DSME creditors reticent to accept rescue strategy

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DSME creditors reticent to accept rescue strategy

It’s been less than a week since the government said it was pouring more taxpayer money into the troubled Daewoo Shipbuilding and Marine Engineering (DSME), to prevent the massive tsunami a collapse would bring on the nation’s economy.

However, the rescue plan is already off to a rocky start as some creditors, including the National Pension Service are reserved in giving a green light.

On Monday, Korea Development Bank (KDB), the shipbuilder’s main stakeholder, met with DSME creditors to discuss local commercial banks’ debt adjustment plan for the shipbuilder. It was the beginning of a series of discussions to come. If the banks agree on the terms and conditions of the plan, KDB will secure the confirmation in writing and use the document as leverage to persuade investors such as NPS who own DSME’s corporate bonds and commercial paper.

NPS is expected to suffer heavily from the plan that the government announced last week, especially as it holds 390 billion won ($351 million) in DSME corporate bonds. Additionally, of the 440 billion won of corporate bonds of the shipbuilder expected to mature on April 21, NPS owns 43 percent.

In fact, the state-run pension service reportedly is considering filing a lawsuit against the shipbuilder for manipulating its balance sheets to turn losses into profit. Also, NPS has become reluctant to side with large conglomerates that have ties with the government, as it was caught up in the scandal that brought down President Park Geun-hye.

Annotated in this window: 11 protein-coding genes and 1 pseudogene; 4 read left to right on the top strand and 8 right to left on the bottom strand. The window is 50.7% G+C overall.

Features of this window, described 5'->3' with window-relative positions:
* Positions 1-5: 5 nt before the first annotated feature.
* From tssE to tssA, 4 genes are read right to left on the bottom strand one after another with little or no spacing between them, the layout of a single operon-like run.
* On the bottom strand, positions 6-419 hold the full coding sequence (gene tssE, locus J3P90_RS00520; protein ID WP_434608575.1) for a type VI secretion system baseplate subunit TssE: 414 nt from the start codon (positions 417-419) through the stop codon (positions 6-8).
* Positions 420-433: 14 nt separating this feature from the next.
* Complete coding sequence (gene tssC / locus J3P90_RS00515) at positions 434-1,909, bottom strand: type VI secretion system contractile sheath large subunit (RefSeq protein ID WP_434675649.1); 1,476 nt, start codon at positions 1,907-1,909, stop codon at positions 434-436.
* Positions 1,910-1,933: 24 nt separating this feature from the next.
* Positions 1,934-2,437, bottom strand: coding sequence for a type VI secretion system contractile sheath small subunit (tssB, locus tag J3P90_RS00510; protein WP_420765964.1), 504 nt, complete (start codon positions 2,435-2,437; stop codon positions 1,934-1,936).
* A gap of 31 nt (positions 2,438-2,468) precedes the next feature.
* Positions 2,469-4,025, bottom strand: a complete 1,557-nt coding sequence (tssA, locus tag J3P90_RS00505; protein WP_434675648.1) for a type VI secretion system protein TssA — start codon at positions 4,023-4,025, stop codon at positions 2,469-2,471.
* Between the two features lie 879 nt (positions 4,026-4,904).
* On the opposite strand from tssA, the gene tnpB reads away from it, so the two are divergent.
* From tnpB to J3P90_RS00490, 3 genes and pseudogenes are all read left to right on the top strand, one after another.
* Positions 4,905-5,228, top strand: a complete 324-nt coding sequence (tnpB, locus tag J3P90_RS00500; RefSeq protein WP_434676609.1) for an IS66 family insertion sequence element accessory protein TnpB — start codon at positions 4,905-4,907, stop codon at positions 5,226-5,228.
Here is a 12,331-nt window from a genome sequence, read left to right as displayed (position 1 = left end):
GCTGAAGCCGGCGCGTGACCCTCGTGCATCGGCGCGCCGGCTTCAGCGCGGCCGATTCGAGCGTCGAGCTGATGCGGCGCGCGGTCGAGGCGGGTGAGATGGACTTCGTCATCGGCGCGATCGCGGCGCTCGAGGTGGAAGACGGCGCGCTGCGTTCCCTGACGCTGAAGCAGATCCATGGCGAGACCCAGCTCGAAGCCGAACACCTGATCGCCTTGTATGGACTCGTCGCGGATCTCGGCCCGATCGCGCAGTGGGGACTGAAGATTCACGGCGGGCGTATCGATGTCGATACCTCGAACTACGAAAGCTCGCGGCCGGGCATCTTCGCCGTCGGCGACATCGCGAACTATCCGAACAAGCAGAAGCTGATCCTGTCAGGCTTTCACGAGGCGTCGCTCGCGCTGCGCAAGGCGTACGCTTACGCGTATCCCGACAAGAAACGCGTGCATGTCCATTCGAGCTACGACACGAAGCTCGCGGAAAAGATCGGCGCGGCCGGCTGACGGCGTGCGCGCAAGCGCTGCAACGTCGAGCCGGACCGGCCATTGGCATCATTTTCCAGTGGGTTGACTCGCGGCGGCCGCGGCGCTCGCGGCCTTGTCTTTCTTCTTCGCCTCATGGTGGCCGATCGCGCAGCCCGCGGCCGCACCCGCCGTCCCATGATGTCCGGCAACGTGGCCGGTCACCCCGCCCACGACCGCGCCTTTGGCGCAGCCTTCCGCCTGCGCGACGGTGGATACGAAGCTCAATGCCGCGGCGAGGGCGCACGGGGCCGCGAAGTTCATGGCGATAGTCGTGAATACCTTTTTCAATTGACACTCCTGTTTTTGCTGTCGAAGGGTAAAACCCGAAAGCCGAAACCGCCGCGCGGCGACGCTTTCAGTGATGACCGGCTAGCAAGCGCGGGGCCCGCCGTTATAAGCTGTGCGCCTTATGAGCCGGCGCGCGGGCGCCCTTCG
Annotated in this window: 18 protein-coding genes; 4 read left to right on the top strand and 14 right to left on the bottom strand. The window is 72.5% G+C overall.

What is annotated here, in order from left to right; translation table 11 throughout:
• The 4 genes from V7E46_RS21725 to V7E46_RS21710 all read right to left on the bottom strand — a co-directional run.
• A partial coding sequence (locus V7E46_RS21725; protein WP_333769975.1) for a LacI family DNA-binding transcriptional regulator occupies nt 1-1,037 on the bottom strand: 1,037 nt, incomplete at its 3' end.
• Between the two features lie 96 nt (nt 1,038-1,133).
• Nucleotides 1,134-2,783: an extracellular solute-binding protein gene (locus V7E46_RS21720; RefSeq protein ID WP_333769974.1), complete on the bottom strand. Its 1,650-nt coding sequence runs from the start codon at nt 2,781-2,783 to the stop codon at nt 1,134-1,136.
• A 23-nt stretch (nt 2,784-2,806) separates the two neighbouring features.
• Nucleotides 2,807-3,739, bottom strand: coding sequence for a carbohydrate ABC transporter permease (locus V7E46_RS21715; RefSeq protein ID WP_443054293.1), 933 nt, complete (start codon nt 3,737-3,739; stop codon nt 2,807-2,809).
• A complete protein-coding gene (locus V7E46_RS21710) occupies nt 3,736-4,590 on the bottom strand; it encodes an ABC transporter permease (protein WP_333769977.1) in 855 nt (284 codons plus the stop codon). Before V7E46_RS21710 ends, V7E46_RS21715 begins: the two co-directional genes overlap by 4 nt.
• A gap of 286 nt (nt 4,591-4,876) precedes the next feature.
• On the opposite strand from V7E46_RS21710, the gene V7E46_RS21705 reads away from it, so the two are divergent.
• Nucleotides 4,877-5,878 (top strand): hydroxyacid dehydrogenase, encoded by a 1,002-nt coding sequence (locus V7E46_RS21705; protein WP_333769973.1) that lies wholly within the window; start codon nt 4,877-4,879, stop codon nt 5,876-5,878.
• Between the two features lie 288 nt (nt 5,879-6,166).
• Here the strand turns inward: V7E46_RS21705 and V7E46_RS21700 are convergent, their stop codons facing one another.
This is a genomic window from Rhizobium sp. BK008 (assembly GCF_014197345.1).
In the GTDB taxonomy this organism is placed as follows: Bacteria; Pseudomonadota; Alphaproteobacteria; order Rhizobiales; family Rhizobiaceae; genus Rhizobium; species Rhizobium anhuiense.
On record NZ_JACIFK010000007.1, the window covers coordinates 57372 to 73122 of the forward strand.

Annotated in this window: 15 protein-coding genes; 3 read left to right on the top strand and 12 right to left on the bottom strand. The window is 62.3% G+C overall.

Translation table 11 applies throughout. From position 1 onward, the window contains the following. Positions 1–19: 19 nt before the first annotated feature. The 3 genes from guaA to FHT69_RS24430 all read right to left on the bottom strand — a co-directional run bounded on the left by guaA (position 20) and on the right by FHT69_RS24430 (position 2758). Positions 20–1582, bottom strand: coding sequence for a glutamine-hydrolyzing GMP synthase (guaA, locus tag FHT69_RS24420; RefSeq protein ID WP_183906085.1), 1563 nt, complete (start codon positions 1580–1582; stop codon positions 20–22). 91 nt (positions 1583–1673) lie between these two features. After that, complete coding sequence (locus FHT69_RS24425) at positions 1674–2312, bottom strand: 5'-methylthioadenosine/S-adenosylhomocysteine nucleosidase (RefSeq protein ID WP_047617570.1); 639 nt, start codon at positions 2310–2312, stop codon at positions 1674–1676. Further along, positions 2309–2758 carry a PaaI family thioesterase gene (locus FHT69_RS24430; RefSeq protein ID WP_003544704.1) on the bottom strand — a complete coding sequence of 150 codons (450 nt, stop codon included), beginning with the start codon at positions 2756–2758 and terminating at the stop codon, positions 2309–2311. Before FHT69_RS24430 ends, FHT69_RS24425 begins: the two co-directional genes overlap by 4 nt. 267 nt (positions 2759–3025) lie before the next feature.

DSME and KDB are hopeful that they may be able to convince NPS.

“Institutions such as NPS are yet to reveal where they stand,” said a DSME manager familiar with the case. “They need a clear reason behind their decision, whether it is to approve or reject the plan and the bailout measure is likely to incur the least amount of loss.”

In any case, bank losses seem inevitable, analysts say.

“Under the new measure, it is inevitable for the banks to acquire additional funds,” said Lim Jung-min, a strategist at NH Investment and Securities. “Among the local banks, Hana Bank and KB Kookmin Bank show the biggest exposure with 711 billion won and 524 billion won each.”

Park Jin-young, an analyst from HMC Investment and Securities, shared a similar sentiment.

“In case of debt-equity swap, Hana and KB Kookmin will experience additional losses but under the P-Plan [court receivership which DSME will undergo in case creditors do not approve the new measures], it will be Shinhan Bank and NH Nonghyup Bank who provided a large volume of refund guarantee that will suffer additional losses.”

BY CHOI HYUNG-JO [choi.hyungjo@joongang.co.kr]
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